Schema Therapy combines proven cognitive behavioral therapy techniques with elements of interpersonal, experiential, and psychodynamic therapies in order to help people with long-term mental health problems including personality disorders and chronic depression. Schema Therapy suggests that many negative cognitive conditions are based on past experiences, and therefore provides models for challenging and modifying negative thoughts and behaviors in order to provoke change.
In this book, Eshkol Rafaeli, David P. Bernstein and Jeffrey Young – pioneers of the Schema Therapy approach – indicate the 30 distinctive features of Schema Therapy, and how the method fits into the broader CBT spectrum.
Divided into two parts, Theoretical Points and Practical Points, this book provides a concise introduction for those new to the technique, as well as a discussion of how it differs from the other cognitive behavioral therapies for those experienced in the field.
"This book provides an excellent overview of schema therapy and covers all the key areas of new development in schema therapy with authority and brevity." - George Lockwood, Director, Schema Therapy Institute Midwest, USA
Part I: Theoretical Points. Universal Core Emotional Needs. Early Maladaptive Schema Development as a Consequence of Unmet Needs. A Taxonomy of Early Maladaptive Schemas. Coping Styles and Responses. Coping Styles: Surrender Responses. Coping Styles: Avoidance Responses. Coping Styles: Overcompensation Responses. Schema Modes as States (The State vs. Trait Distinction). The Wounded Core: Vulnerable Child Mode. Angry and Impulsive Child Modes. Maladaptive Coping Modes. Internalized Parental Modes. Healthy Modes: Healthy Adult, Contented Child. Limited Reparenting. Empathic Confrontation. Part II: Practical Points. The Assessment Process: Focused Life History Interview, Schema Inventories, and Self-monitoring. The Assessment Process: Guided Imagery. The Assessment Process: In-session Behaviours and the Therapy Relationship. Educating the Patient About the Schema and Mode Models, and Using the Schema Case Conceptualization Form. Toolbox 1: Relational Techniques. Toolbox 2: Cognitive Techniques. Toolbox 3: Emotion-focused Techniques. Toolbox 4: Behavioral Pattern Breaking. Mode Dialogues and Imagery. Specific Points for Working with Borderline Personality Disorder. Specific Points for Working with Narcissistic Personality Disorder and Antisocial Personality Disorder. Specific Points for Working with Couples. Interplay Between Schema Therapy for Axis II and CBT for Axis I. The Therapeutic Relationship: Limited Reparenting. Therapists’ Own Schemas.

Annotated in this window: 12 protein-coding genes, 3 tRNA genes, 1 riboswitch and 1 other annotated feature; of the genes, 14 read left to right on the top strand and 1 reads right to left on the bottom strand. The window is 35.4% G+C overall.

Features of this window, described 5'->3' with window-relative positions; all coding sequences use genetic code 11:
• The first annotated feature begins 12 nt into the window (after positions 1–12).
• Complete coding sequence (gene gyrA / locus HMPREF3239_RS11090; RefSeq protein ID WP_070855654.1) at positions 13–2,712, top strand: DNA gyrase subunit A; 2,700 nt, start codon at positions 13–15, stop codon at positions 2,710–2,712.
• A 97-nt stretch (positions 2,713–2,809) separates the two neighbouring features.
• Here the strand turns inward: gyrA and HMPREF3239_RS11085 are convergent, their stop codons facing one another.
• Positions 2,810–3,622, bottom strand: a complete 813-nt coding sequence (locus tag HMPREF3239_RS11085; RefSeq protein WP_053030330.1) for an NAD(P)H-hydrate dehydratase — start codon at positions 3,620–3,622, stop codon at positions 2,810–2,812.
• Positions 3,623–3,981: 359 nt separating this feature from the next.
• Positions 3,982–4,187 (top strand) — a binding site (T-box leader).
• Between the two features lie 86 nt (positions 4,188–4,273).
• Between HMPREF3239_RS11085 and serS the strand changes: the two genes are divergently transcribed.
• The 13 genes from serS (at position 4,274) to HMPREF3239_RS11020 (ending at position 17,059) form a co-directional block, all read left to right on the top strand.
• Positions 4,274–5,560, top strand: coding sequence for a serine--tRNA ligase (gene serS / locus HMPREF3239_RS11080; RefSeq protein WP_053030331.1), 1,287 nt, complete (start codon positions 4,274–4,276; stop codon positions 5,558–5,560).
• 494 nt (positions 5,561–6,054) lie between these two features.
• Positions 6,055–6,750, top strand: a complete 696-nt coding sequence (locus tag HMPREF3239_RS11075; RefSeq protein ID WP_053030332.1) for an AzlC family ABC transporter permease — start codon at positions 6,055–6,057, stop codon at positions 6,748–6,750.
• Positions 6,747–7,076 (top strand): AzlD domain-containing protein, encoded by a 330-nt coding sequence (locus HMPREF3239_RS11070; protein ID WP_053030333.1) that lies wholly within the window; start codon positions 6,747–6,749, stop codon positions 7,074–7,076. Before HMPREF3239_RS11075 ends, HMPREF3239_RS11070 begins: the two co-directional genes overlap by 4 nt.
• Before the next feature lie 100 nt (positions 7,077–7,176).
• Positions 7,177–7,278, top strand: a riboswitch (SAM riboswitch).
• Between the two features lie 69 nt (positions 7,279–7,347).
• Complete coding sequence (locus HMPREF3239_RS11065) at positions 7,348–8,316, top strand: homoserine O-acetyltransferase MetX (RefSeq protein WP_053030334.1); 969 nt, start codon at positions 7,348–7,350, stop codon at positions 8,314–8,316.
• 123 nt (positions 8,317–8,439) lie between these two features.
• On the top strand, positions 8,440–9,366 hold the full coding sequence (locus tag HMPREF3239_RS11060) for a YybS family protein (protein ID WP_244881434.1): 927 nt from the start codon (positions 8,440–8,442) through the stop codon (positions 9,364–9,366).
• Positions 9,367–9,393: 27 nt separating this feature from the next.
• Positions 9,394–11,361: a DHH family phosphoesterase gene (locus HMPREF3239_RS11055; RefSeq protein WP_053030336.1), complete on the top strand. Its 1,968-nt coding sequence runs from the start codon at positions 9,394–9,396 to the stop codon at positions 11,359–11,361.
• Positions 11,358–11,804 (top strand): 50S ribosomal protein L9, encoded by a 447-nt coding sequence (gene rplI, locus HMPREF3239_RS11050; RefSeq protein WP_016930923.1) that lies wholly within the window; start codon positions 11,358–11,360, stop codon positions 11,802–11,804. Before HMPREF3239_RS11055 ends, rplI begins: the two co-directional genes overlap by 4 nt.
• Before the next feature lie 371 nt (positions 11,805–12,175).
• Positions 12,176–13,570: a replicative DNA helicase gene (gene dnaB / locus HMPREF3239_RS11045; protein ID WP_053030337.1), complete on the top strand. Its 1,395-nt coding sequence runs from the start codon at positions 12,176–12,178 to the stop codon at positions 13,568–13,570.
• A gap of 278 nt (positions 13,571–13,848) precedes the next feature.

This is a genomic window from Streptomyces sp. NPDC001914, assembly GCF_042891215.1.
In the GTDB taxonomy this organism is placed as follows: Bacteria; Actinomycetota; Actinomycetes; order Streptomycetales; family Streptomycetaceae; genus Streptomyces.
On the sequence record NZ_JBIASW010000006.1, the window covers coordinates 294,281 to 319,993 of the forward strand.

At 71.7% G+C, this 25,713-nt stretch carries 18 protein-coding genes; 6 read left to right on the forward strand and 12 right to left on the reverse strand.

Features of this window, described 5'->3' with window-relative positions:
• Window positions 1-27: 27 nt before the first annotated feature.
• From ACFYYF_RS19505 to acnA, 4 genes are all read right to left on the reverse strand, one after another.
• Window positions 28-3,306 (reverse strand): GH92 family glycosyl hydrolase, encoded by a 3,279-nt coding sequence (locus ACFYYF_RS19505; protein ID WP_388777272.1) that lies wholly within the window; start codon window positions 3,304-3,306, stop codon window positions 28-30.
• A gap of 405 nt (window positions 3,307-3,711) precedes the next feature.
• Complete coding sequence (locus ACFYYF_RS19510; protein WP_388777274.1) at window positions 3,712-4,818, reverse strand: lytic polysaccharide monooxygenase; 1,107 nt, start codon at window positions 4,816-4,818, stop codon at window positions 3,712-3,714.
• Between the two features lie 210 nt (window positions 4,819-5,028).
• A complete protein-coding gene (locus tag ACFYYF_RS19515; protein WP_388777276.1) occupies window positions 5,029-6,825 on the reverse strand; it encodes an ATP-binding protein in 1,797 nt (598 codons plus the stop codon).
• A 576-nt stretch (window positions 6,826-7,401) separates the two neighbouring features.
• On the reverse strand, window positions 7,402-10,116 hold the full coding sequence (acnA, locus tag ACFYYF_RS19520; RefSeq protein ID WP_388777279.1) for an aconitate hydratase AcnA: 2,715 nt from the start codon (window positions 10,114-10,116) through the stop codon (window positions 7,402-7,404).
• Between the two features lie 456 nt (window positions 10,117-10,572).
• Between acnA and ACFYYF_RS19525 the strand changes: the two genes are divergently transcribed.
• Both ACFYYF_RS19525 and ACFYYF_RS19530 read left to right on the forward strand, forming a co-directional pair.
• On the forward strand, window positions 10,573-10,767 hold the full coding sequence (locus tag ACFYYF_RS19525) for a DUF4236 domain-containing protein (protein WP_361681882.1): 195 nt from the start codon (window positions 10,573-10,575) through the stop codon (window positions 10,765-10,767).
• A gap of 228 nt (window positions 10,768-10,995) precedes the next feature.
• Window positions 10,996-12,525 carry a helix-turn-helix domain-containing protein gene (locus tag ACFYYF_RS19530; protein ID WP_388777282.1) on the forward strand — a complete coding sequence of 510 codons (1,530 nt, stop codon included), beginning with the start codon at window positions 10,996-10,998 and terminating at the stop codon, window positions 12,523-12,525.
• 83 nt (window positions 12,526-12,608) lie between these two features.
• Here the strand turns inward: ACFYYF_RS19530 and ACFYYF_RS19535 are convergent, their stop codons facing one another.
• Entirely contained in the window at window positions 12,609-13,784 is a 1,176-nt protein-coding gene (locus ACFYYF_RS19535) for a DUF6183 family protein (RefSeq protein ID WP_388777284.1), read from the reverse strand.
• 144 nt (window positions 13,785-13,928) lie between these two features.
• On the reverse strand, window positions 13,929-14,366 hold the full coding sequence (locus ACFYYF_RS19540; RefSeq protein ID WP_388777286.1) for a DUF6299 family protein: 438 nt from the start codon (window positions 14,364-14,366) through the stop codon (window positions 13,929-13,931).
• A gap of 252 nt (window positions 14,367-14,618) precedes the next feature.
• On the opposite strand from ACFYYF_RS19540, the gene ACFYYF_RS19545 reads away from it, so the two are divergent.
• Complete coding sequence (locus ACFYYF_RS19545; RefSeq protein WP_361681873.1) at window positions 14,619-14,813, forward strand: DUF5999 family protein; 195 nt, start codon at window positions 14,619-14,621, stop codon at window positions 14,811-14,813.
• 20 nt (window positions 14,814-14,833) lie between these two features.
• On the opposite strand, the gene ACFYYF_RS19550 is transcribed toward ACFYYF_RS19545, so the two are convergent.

This exciting new series asks leading practitioners and theorists of the main CBT therapies to write simply and briefly on what constitutes the main features of their particular approach.
Each Distinctive Features book will highlight the thirty main features – practical and theoretical – of its respective approach. The series as a whole will be essential reading for psychotherapists, counsellors, clinical and counselling psychologists of all orientations who wish to learn more about the range of new and developing cognitive-behavioural approaches.